BAGHDAD, May 15: The commander of US forces in Iraq on Saturday called for a swift end to the resistance led by Shia leader Moqtada Sadr as more than 40 Iraqis were killed during a 24-hour period.
Lt Gen Ricardo Sanchez said the uprising had to be ended "fairly quickly" after more than a month of fighting between Sadr's followers and occupying troops across central and southern Iraq.
The US-led Coalition Provisional Authority (CPA) described the fighting in the towns of Nasiriyah and Amara as a "minor" uprising that had been quelled.
The resistance started last month when US overseer Paul Bremer closed a newspaper owned by Moqtada Sadr and troops arrested one of his aides over the murder of a rival last year.
The worst of the latest fighting was near the southern city of Amara on Friday. British troops there claimed killing 20 militiamen after two vehicles were ambushed.
US troops claimed killing another 14 militiamen in a series of clashes in Sadr City, a predominantly Shia locality of the capital where Sadr's Mehdi Army has battled occupying forces for weeks.
In Karbala, Moqtada Sadr's militia clashed with US forces for a fourth straight day, losing four fighters, as soldiers using loudspeakers urged people to leave the area.
The fighting raged amid a continuing furore over abuse of prisoners by US and British troops that prompted Gen Sanchez to order an end to the use of sleep deprivation and other high-stress tactics in interrogations.
The move followed an outcry in the US Congress over an interrogation policy approved for Iraqi detainees late last year, which some legal experts said paid scant regard to the Geneva Conventions.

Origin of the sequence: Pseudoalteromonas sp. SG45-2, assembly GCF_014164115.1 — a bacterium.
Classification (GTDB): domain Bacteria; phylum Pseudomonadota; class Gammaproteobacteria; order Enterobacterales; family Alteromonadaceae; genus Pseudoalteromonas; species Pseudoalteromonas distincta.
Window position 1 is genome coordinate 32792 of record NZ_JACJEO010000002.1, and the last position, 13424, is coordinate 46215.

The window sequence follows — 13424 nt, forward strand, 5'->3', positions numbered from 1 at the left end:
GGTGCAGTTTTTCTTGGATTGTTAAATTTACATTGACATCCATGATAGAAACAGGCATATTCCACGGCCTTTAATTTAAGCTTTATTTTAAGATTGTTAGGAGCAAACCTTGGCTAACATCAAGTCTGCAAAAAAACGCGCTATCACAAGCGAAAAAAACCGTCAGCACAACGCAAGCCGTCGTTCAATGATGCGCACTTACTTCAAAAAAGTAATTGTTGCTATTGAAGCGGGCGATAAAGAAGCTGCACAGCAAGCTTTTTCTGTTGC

Three more US soldiers were killed in separate incidents on Friday and Saturday, taking to 781 the number of servicemen killed since the start of the invasion in March last year.
British troops came under attack in the south near Amara, 365 kilometres southeast of Baghdad, on Friday, sparking a five-hour gunbattle that left 20 militiamen dead, a British spokesman claimed.
Two British soldiers were wounded in the attack when their two Land Rovers came under fire in a series of gun and grenade attacks but were able to drive to safety after reinforcements were called in.
In the northern city of Mosul, four Iraqis were killed and 17 wounded in an attack on a recruiting centre for the new Iraqi army, police said.
The victims were trying to enrol with the US-trained force designed to take security responsibilities in the lead-up to elections scheduled for January.
Another three civilians were killed and seven wounded in fighting between the Mehdi Army and the US-trained Iraqi Civil Defence Corps (ICDC) in Karbala, medics said.
An ICDC patrol came under attack 50 metres from the shrines of Hazrat Imam Hussein and Hazrat Imam Abbas in the city centre, witnesses said.
Sadr's men have also clashed with Western troops in Baghdad, Najaf, Nasiriyah, Kufa, Amara and Basra in recent days. Sadr is holed up in Najaf.
In a private poll conducted for the CPA, quoted by the Washington Post this week, some 45 per cent of people questioned in Baghdad, and 67 per cent in Basra, said they backed Moqtada Sadr. -AFP